Law Services reports scores for five years. Scores for all LSAT exams taken in the five years prior to your application to law school will therefore be reported to the law schools you designate. Multiple scores will be averaged by Law Services in its report to law schools. Copies of your writing samples for those tests will be included, up to a maximum of three samples. Some law schools will not accept a score earned more than three years prior to an application (so, yes, you may have to take the exam again if your score is more than three years old). Check with the schools to determine if you need a more recent score.
You SHOULD prepare for the LSAT. Generally, you should take the exam once, and be well prepared. There are many methods of preparation (and multiple modes of preparation are most effective in improving scores), that will allow you to become familiar with the types of questions asked on the exam before you take it. The Prelaw Society partners with Kaplan to offer a mock LSAT that duplicates an actual administration at least once a year so you can understand what you will face in the actual exam. Law Services has various "PrepTests" (disclosed tests you can use to practice) and other preparations you can order on the LSAC website. You may prepare on your own using LSAC materials and commercial preparation books, or you may take a commercial prep class (in South Bend the only prep company on site is Kaplan), or take an online class (which may not be the ideal prep method given that the test is administered on paper with pencil), but whatever you do, you should prepare carefully and well. Everyone else in the room taking the test will have prepared unless they were ill-advised or not advised at all. Don’t be that person.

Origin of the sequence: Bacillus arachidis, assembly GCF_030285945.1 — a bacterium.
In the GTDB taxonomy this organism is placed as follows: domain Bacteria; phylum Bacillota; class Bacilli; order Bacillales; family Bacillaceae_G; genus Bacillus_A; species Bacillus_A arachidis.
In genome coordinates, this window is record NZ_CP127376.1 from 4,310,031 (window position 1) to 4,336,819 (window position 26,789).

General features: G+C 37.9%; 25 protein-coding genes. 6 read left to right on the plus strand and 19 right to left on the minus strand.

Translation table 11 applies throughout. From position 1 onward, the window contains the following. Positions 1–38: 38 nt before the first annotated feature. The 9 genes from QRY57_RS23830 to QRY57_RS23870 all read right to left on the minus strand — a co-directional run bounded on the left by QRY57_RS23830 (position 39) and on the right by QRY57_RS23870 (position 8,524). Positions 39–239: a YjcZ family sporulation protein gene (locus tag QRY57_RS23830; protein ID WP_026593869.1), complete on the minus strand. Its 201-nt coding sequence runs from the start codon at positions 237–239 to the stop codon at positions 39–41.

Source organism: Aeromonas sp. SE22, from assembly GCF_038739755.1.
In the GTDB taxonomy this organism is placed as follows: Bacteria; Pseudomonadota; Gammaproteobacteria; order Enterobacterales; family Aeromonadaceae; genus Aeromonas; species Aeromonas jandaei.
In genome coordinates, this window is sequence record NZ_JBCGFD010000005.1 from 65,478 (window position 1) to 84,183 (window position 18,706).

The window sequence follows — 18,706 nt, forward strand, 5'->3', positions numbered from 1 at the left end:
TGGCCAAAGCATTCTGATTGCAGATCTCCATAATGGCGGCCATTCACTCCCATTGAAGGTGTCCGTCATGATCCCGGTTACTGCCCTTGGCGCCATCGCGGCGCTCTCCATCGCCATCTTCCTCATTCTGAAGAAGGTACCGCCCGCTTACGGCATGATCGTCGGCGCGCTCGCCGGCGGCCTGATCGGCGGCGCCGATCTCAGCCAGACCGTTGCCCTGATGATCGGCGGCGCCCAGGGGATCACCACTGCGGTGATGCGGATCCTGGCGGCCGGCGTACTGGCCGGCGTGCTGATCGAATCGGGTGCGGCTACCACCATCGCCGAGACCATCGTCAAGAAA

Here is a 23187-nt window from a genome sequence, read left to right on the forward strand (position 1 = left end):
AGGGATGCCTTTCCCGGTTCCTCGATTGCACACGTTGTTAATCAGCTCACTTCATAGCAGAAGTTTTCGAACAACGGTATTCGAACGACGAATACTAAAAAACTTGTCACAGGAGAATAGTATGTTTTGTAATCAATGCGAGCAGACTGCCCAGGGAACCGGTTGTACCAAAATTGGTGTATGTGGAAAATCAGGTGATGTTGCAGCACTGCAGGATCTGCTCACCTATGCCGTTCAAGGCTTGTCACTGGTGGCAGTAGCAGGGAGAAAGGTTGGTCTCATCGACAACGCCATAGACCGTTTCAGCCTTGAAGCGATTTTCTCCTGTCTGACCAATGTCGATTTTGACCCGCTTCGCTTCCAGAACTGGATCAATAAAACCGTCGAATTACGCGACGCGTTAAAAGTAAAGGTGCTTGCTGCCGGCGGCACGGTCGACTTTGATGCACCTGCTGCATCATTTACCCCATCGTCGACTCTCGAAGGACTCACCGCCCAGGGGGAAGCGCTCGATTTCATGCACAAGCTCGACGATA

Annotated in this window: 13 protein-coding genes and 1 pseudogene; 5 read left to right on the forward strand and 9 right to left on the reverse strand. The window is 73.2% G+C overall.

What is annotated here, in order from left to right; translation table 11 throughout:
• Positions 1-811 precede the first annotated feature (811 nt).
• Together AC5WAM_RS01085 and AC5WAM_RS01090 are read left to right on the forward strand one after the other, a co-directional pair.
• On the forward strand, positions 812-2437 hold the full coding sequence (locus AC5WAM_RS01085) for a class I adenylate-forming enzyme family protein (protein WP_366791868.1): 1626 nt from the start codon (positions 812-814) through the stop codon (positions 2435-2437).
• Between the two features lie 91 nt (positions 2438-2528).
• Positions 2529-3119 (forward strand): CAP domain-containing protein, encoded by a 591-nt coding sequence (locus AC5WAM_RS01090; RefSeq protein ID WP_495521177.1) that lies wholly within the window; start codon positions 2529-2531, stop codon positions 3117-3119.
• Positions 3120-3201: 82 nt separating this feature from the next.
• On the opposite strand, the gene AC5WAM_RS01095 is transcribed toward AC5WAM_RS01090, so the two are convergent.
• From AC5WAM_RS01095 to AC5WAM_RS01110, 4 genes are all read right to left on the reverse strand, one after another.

When it is time to take the test, if you feel unprepared, distracted due to family or personal problems, or ill, DO NOT TAKE THE TEST. You can get a partial refund of the test fee. Prepare for the exam, and be sure you can give it your best effort. Law Services tells us that someone who has taken the test once can be expected to score a few points higher the second time, so schools will often discount small improvement on a score on a retake. Many schools use the averaged scores for admission decisions, so you would need to score substantially better on the retake to make it worth your time and money. You also always run the risk of lowering your score.